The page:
3. Tapas – Self-discipline – the ability to try and work hard
Encourage children to practice yoga at a certain time each day/week as this will develop positive habits. Perhaps a few sun salutations each morning or five minutes  of quiet sitting.

4. Svadhyaya - Introspection  and self-study
Children have many questions, encourage them to think and discuss. Introduce meditation and contemplation exercises to know one’s self and try to be the best person you can be.

5. Ishvara - Pranidhana - Faith in a higher power/source
A belief or understanding in something bigger than ourselves/ego. Not driven by individual wishes and desires.

3. Asana/Poses  – The Branches

By practicing physical asanas, we improve our circulation, respiration and digestion. Our body becomes stronger and supple and our memory, concentration and willpower improve. Asanas help us to be calm and are very important for a healthy body and mind. In children’s yoga we explore traditional poses in fun accessible ways. Some represent living things - Cobra, Lizard, Eagle, Tree or mimic natural forms – Mountain pose. Others represent man-made objects such as Boat, Bridge, Chair or are inspired by geometric shapes – Triangle. We also give the children opportunities to make up their own poses.

4. Pranayama/Control of Breath – The Leaves

Practice breathing exercises to teach about inhalation and exhalation. There are many fun ways to introduce children to their breath – blowing feathers and bubbles, breathing with the Hoberman Sphere, belly breath etc. Until a child is 12 years old and their lungs have fully developed it is important not to encourage retention of breath.


5. Pratyahara/Control of Senses – The Bark

Here we use poses and activities to stimulate and educate the senses, such as eyes around the clock, listening to different sounds with the eyes closed, mindful tasting, smelling different scents, feely bags etc.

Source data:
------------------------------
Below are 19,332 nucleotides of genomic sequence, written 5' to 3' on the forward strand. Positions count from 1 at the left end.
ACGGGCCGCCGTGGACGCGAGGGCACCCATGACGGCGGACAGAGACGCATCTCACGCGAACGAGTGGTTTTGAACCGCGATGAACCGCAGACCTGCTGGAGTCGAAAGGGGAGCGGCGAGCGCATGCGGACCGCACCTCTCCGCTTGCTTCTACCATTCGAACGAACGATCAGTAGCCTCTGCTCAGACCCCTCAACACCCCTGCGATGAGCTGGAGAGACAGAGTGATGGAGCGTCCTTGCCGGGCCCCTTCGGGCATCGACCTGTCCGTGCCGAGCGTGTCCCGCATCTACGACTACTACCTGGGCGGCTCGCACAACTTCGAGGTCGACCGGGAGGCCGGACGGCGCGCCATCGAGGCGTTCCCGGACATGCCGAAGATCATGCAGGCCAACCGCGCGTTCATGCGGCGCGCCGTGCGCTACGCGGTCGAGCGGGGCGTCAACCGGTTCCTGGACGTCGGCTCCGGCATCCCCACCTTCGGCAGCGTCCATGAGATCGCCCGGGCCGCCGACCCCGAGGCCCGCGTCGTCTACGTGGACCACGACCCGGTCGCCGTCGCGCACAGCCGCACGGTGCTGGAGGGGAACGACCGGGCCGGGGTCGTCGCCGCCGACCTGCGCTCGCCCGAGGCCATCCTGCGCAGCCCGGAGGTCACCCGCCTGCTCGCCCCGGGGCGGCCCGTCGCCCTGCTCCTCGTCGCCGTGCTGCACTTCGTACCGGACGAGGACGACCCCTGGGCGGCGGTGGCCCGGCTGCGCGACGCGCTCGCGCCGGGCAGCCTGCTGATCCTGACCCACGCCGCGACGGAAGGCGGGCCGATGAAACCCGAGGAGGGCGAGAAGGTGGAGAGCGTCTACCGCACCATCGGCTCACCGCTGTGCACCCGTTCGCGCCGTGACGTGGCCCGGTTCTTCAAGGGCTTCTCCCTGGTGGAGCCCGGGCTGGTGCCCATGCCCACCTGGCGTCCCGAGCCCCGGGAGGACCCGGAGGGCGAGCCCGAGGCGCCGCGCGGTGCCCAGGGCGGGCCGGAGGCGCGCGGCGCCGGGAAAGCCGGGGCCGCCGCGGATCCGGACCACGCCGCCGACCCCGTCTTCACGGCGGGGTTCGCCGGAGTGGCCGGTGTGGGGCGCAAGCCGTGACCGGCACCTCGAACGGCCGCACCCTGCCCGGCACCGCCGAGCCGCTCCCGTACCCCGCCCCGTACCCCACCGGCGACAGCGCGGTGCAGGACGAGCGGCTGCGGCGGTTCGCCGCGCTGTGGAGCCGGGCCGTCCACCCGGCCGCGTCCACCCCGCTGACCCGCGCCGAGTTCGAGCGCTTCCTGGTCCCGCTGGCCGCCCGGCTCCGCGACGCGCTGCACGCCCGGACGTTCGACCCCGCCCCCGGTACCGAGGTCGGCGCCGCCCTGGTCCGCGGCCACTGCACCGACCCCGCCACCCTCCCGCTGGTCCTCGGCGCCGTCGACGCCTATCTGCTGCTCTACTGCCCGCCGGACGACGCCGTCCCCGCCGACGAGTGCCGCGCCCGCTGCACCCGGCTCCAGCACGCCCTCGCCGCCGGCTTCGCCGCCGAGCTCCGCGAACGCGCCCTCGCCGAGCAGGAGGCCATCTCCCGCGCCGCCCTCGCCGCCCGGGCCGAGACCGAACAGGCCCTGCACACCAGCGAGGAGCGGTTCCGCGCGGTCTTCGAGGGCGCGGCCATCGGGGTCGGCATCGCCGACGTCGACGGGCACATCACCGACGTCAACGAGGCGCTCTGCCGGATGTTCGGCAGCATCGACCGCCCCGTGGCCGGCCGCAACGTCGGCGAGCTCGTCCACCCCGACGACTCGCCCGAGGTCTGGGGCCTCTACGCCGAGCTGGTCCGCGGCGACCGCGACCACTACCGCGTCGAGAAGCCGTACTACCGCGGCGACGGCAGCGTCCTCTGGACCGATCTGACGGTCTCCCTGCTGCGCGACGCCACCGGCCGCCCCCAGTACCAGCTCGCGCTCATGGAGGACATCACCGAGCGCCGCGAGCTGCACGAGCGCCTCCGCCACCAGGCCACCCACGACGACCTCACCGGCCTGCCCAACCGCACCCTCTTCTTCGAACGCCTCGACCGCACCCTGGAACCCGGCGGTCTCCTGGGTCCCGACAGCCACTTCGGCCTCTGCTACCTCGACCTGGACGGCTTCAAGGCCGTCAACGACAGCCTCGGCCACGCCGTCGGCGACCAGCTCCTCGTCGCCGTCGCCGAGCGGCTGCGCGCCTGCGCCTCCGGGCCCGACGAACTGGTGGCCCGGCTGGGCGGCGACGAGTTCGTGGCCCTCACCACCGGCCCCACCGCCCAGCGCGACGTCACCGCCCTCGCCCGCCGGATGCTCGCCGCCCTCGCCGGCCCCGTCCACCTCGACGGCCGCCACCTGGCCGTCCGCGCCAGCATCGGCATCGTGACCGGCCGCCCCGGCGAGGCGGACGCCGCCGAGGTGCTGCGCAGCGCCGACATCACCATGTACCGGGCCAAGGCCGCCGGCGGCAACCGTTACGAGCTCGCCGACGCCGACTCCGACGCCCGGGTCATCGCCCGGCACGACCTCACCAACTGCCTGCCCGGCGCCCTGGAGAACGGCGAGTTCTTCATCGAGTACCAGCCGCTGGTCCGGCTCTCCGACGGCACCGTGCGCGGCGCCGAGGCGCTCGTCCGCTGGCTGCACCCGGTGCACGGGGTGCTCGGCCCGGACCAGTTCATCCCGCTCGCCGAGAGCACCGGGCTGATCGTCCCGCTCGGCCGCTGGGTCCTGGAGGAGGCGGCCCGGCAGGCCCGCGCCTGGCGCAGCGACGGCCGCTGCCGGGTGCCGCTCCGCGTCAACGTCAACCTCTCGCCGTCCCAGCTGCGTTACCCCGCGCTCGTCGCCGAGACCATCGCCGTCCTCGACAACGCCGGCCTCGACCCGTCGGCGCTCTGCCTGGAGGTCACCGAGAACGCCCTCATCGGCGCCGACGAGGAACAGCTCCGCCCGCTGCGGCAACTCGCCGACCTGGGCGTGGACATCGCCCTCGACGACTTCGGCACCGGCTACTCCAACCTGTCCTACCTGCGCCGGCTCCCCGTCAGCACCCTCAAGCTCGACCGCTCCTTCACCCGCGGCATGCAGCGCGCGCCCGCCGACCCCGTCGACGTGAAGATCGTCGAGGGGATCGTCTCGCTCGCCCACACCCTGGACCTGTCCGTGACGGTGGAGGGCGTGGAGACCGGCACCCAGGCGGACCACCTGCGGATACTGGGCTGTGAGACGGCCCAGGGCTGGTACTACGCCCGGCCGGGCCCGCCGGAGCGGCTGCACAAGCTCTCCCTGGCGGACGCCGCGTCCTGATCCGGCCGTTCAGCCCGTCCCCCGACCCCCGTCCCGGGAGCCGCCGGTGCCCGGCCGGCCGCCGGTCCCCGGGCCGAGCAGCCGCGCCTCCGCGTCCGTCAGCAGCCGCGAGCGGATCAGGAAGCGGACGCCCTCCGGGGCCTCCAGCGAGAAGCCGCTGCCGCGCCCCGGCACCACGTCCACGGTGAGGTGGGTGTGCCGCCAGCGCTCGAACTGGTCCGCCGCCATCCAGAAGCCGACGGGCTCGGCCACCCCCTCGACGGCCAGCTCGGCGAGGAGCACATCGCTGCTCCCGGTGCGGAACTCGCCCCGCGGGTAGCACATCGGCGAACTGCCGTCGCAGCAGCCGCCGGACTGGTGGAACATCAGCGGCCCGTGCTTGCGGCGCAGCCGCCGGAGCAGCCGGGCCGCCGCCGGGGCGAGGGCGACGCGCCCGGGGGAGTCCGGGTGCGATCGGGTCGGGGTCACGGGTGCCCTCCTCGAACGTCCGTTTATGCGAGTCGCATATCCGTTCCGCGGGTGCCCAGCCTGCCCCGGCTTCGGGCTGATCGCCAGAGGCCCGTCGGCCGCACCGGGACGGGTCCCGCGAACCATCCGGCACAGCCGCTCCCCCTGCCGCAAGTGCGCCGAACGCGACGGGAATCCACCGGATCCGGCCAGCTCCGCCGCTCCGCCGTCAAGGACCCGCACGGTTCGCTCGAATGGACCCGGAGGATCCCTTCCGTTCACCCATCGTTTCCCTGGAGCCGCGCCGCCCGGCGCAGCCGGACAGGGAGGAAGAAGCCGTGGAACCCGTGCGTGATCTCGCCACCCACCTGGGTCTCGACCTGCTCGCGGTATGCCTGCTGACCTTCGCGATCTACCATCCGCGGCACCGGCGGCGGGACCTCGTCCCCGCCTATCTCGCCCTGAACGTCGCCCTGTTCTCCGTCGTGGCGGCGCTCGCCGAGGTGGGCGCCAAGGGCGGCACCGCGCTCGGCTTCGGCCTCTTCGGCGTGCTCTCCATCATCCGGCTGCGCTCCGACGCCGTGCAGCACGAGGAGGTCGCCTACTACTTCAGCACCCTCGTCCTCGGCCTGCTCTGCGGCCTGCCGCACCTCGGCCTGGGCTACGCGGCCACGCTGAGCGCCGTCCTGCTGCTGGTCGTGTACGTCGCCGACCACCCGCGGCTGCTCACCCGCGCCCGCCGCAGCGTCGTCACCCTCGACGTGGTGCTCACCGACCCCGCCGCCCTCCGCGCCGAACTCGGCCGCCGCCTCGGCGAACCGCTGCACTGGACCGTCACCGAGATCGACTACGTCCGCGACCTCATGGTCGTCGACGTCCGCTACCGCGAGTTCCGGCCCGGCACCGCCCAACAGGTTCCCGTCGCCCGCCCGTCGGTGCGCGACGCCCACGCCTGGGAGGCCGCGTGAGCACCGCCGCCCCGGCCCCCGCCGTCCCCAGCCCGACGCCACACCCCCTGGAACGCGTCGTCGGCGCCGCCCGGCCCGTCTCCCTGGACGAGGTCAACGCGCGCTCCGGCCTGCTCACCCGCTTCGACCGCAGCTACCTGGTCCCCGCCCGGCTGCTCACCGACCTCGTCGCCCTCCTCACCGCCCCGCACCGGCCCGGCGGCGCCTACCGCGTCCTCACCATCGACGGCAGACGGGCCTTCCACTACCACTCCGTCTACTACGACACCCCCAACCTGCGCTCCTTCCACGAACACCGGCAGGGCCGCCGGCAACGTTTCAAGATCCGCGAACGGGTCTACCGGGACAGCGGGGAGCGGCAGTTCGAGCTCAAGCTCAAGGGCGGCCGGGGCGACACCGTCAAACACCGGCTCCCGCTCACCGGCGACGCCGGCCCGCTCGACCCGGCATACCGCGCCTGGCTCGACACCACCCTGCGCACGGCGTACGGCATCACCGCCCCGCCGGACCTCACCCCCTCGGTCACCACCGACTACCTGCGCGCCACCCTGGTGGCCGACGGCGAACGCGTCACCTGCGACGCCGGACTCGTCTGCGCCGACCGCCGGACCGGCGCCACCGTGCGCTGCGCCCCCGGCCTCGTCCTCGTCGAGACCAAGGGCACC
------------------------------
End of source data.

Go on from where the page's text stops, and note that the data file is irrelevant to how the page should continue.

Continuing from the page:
6. Dharana/Concentration – The Sap

Balancing poses such as Tree, Warrior 1, 2 and 3 are wonderful for increasing focus and concentration. Present warriors in the context of determination, perseverance, focus, concentration, strength and personal power. Try to incorporate affirmations such as “I am brave. I am balanced. I have the strength and focus to realise my dreams.”

7. Dhyana/Meditation  – The Flowers

Relaxation and guided imagery are ways to introduce meditation to young children. Encourage drawing mandala meditation, sitting meditation and mindful exercises. Dhyana should be uninterrupted, deep concentration for a prolonged period.

8. Samadhi/Enlightenment – The Fruit

We cannot show this full realisation to a child, but the feeling just after you have eased yourself up from your relaxation – blissed out and happy – might be just a tiny glimpse of Samadhi.

Children’s yoga is not just about story telling or clowning around. When practicing yoga poses with children, it is important to introduce them to yoga theory and philosophy too. To give them an understanding of yoga in its entirety so that they are not blindly following what you are doing. They can then internalise a greater knowledge of yoga’s benefits, where it originated and all aspects that will take their practice to a deeper level.

Bryony Duckitt, founder of YogaBeez Children’s Yoga School runs accredited teacher trainings in the UK and overseas (yogabeez.com)